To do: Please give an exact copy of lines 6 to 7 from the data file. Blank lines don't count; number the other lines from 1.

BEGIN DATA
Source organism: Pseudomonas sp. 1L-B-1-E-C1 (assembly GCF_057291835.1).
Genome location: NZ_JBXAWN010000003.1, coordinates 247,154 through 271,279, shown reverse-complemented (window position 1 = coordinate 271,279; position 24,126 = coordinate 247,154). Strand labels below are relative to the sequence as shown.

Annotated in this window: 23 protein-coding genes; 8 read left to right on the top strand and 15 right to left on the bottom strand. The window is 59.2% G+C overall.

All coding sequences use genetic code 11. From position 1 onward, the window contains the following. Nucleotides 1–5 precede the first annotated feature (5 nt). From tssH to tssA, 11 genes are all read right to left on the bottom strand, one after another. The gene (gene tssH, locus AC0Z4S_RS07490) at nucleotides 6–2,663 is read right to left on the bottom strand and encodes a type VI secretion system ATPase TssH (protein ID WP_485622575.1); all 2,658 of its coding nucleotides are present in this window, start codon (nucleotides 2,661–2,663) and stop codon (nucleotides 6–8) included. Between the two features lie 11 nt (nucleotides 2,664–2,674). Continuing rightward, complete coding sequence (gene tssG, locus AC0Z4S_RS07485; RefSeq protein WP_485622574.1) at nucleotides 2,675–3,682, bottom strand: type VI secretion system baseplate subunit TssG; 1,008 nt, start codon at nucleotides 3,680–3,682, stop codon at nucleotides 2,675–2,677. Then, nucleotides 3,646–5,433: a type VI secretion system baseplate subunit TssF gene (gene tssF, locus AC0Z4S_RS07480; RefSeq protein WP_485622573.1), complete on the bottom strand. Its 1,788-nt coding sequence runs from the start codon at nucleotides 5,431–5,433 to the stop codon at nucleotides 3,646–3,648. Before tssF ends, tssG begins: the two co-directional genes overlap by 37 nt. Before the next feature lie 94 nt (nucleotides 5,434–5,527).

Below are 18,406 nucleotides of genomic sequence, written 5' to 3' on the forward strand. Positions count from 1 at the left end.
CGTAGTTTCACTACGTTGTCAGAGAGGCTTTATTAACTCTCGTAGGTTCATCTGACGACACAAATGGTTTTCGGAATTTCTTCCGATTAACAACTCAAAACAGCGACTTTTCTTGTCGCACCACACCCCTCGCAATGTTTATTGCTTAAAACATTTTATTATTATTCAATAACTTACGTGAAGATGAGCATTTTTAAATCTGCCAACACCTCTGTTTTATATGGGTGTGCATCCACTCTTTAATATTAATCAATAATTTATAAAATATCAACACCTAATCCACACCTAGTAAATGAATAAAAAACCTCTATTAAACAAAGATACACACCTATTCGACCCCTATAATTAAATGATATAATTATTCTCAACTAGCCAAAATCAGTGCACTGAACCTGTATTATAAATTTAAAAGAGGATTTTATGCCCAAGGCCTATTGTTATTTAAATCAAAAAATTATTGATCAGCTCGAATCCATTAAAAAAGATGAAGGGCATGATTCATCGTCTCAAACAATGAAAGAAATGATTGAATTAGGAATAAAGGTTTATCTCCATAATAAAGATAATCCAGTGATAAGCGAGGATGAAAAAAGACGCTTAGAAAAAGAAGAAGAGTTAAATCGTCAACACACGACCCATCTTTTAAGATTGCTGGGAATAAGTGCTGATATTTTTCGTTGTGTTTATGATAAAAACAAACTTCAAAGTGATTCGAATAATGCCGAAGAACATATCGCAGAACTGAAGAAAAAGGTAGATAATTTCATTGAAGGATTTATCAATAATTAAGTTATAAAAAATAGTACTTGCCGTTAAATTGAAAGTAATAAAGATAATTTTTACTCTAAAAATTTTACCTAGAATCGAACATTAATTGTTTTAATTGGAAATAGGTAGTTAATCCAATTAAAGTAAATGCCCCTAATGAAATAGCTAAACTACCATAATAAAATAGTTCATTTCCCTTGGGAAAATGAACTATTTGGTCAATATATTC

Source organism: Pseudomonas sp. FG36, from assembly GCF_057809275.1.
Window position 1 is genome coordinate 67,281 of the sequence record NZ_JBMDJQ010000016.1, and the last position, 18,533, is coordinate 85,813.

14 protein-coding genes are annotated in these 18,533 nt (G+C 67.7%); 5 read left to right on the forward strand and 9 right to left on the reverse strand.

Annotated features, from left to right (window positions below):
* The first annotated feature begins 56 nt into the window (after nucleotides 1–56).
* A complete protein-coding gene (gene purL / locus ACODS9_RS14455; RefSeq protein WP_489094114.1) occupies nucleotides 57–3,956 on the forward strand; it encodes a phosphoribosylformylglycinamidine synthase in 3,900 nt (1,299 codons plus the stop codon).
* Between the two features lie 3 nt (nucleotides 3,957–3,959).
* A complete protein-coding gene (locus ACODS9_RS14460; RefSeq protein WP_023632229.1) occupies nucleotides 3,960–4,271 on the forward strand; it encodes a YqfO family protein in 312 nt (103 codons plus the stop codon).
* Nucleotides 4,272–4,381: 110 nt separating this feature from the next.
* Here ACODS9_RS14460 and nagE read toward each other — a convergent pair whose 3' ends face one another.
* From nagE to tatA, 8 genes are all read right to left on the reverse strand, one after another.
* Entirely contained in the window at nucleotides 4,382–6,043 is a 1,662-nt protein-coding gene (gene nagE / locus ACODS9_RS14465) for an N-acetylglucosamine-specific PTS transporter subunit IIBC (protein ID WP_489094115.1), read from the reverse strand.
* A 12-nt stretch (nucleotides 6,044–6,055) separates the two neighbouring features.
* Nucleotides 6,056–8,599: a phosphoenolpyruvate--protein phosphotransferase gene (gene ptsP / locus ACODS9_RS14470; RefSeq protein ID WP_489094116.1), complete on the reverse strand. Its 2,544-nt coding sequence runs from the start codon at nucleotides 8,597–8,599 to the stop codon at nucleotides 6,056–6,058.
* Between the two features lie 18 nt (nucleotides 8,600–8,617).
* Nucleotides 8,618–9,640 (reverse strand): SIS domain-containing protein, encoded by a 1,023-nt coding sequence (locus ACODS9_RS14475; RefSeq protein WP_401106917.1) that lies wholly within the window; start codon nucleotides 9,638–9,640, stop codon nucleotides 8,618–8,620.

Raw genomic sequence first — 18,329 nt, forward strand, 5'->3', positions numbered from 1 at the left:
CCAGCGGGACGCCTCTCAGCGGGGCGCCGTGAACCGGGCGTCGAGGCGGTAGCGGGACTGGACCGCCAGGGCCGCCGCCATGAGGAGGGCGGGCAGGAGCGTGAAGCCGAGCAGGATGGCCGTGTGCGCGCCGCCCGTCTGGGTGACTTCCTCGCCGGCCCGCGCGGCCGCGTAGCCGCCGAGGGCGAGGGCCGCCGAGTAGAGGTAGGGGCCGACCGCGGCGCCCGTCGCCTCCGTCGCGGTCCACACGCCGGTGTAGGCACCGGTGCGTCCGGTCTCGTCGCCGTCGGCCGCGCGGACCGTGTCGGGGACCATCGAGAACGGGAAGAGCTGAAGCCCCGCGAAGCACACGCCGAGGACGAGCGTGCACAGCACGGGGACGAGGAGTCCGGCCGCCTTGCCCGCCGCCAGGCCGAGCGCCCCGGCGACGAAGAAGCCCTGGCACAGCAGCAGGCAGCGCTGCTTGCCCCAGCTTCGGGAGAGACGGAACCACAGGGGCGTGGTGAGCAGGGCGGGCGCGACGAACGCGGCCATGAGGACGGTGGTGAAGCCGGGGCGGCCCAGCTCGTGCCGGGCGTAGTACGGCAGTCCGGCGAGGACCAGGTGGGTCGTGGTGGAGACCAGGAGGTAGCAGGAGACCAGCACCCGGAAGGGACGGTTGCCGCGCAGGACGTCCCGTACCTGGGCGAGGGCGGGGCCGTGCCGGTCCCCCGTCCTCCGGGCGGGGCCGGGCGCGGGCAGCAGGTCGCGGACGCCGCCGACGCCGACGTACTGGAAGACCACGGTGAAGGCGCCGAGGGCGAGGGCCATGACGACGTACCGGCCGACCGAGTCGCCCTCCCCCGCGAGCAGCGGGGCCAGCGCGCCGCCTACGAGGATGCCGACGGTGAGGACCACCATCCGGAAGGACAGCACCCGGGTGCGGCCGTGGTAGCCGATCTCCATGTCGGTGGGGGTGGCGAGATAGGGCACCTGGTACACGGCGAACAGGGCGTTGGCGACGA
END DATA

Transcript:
CGTAGTTTCACTACGTTGTCAGAGAGGCTTTATTAACTCTCGTAGGTTCATCTGACGACACAAATGGTTTTCGGAATTTCTTCCGATTAACAACTCAAAACAGCGACTTTTCTTGTCGCACCACACCCCTCGCAATGTTTATTGCTTAAAACATTTTATTATTATTCAATAACTTACGTGAAGATGAGCATTTTTAAATCTGCCAACACCTCTGTTTTATATGGGTGTGCATCCACTCTTTAATATTAATCAATAATTTATAAAATATCAACACCTAATCCACACCTAGTAAATGAATAAAAAACCTCTATTAAACAAAGATACACACCTATTCGACCCCTATAATTAAATGATATAATTATTCTCAACTAGCCAAAATCAGTGCACTGAACCTGTATTATAAATTTAAAAGAGGATTTTATGCCCAAGGCCTATTGTTATTTAAATCAAAAAATTATTGATCAGCTCGAATCCATTAAAAAAGATGAAGGGCATGATTCATCGTCTCAAACAATGAAAGAAATGATTGAATTAGGAATAAAGGTTTATCTCCATAATAAAGATAATCCAGTGATAAGCGAGGATGAAAAAAGACGCTTAGAAAAAGAAGAAGAGTTAAATCGTCAACACACGACCCATCTTTTAAGATTGCTGGGAATAAGTGCTGATATTTTTCGTTGTGTTTATGATAAAAACAAACTTCAAAGTGATTCGAATAATGCCGAAGAACATATCGCAGAACTGAAGAAAAAGGTAGATAATTTCATTGAAGGATTTATCAATAATTAAGTTATAAAAAATAGTACTTGCCGTTAAATTGAAAGTAATAAAGATAATTTTTACTCTAAAAATTTTACCTAGAATCGAACATTAATTGTTTTAATTGGAAATAGGTAGTTAATCCAATTAAAGTAAATGCCCCTAATGAAATAGCTAAACTACCATAATAAAATAGTTCATTTCCCTTGGGAAAATGAACTATTTGGTCAATATATTC

Source organism: Pseudomonas sp. FG36, from assembly GCF_057809275.1.